A&M's football program raises the bar

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On Saturday, hours after our Longhorns, led by David Ash’s passing and a number of offensive plays honoring the late Darrell K Royal, posted a statement win over the Cyclones of Iowa State, the Aggie War Hymn blasted over the PA system in buildings throughout the Texas A&M campus.  I was standing in the A&M recreational sports complex, cringing at the music and what it marked: A&M’s upset win over then-top-ranked Alabama.

Yes, though it pains me to do so, I’m writing about A&M football. 

It’s been almost a year now since Case McCoy led our offense down Kyle Field in the last minutes of the fourth quarter to a 40-yard game-winning field goal by Justin Tucker.  For Texas, it was a perfect ending to the 118-year rivalry.  And if we never play A&M again, we’ll have the image of Tucker being hoisted onto his teammates’ shoulders to remember fondly.

Since then, there has been plenty of taunting on the part of the student bodies of both UT and A&M that escalated into Aggie fans vandalizing signs on the 40 Acres and Texas fans defacing an A&M billboard.  Graffiti on our campus recently stirred the pot with statements like, “MISS US YET?” and “SEC!”  As a diehard UT football fan, I try to stand firm behind our team in any provocation between the two football programs.  But it’s becoming difficult to do so.

That win a year ago was meant to be the last whipping we issued the Aggies before they became the newest punching bag in the vaunted SEC football society.  After all, their football program’s resume aligned them with the Kentuckys and Vanderbilts of the SEC, perennial bottom feeders.  But judging by the war hymn that blasted in my ears, it’s a message no one told to Johnny Football.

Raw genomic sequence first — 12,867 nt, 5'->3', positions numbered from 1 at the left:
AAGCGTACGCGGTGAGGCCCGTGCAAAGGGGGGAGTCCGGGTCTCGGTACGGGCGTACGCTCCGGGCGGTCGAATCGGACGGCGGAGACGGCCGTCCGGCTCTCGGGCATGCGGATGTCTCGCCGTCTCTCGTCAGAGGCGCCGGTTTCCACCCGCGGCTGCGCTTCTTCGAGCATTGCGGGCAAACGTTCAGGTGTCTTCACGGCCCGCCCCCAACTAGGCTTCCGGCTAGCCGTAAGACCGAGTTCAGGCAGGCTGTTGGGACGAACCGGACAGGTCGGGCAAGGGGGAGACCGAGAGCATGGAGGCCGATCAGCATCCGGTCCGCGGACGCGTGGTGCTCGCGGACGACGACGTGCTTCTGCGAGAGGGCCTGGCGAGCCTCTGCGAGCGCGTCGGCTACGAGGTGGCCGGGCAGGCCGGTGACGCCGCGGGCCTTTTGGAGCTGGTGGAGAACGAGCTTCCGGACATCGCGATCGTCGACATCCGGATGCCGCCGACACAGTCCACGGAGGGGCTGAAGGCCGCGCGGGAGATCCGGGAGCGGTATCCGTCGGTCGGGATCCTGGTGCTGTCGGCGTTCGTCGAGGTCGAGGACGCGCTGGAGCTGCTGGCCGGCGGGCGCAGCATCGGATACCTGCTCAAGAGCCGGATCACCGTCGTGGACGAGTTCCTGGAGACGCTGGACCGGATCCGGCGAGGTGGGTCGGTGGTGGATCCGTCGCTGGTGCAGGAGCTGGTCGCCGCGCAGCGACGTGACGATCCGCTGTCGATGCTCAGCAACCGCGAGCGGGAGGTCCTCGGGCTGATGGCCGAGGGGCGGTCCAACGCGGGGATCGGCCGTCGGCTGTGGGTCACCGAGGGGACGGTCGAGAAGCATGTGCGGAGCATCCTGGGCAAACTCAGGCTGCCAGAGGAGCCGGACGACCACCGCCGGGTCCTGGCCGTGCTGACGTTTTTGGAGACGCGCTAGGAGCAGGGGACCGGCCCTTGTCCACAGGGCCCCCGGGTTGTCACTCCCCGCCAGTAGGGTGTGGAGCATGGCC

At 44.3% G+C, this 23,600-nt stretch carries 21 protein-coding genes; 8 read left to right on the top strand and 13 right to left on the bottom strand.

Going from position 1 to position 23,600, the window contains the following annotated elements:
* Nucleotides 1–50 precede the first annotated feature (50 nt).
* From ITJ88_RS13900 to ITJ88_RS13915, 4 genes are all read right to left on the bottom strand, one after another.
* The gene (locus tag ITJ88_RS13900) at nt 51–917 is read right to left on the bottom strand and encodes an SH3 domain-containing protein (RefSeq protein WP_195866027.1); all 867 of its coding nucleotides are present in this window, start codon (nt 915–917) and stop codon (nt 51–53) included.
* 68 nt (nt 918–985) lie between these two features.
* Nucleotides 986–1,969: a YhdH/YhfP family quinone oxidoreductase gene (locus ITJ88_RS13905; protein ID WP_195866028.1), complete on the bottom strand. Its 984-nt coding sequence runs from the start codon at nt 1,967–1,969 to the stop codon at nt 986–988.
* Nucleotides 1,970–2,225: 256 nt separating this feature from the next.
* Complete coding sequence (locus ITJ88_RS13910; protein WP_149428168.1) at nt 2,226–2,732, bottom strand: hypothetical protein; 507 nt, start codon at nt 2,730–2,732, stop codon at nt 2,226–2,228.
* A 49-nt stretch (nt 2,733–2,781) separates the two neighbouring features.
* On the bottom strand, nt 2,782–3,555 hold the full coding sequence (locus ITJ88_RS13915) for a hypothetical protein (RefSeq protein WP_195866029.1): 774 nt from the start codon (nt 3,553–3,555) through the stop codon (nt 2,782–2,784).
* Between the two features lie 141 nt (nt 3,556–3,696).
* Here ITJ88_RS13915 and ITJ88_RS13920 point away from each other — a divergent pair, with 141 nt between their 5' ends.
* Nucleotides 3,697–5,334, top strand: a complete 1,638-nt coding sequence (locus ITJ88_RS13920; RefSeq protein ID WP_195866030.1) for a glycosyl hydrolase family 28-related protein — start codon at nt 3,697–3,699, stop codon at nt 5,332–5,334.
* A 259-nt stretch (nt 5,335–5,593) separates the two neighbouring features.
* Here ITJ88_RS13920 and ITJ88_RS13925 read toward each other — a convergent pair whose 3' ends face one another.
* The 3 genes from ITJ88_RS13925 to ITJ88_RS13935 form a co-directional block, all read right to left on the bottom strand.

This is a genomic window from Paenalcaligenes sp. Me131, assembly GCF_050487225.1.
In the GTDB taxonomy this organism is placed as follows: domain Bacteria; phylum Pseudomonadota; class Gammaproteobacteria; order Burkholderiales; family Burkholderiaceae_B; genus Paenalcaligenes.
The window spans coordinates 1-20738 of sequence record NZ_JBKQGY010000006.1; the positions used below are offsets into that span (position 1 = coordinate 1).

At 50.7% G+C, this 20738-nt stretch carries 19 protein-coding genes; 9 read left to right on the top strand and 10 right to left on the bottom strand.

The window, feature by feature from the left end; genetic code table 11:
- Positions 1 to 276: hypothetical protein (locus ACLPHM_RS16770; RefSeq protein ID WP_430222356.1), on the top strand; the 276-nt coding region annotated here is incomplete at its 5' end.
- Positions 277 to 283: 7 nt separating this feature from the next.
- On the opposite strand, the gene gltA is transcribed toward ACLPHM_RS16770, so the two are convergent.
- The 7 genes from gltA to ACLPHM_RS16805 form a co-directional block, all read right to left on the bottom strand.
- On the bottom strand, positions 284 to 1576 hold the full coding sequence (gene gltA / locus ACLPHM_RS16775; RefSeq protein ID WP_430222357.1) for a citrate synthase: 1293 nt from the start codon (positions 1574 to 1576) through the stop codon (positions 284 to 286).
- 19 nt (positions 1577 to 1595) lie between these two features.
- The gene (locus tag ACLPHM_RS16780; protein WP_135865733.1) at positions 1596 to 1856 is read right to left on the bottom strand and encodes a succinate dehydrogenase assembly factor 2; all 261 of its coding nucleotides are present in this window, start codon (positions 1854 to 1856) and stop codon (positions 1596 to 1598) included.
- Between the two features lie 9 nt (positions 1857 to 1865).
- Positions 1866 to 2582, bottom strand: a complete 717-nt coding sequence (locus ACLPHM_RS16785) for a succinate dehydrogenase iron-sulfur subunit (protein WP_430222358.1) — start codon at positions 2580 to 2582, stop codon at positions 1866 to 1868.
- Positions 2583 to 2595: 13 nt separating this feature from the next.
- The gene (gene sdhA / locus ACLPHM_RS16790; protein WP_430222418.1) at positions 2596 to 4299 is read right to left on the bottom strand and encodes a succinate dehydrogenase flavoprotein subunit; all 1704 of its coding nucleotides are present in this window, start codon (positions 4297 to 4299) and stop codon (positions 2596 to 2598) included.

Johnny Manziel, a redshirt freshman known to the Aggie faithful as Johnny Football, is doing his part and then some to stake a spot for his team among the SEC elite.  His dazzling display of athleticism and mature game intuition confounded even the stout Alabama defense.  And as any SEC coach or player will tell you, rolling over the Crimson Tide takes work.

What exactly does this mean for the third-longest rivalry in the history of college football, which is now one year extinct?

Well, for starters, we should take pride in the history of the Lone Star Showdown.  It is, after all, history now.  And at 76-37-5 in favor of our Longhorns, it’s one of the most one-sided major rivalries.  Plus, we will forever enjoy the decisive 2011 win that ended the tradition.  But, sobering though it is, we shouldn’t participate in any jawing about taking on today’s A&M squad.

Although we share the same 8-2 record, their two losses were by a combined eight points to our forty-five.  They’ve played five nationally-ranked programs to our three.  And they have Johnny Football (soon to be trademarked).

It’s a hard truth to accept, but A&M’s is the eminent football program in the state of Texas.  Rather than mouthing off with “lemme-at-‘em” talk, let’s shore up our focus and celebrate our own program’s accomplishments as we try to reclaim the throne as Texas’ top football team.

St. Pierre is an English junior from Austin.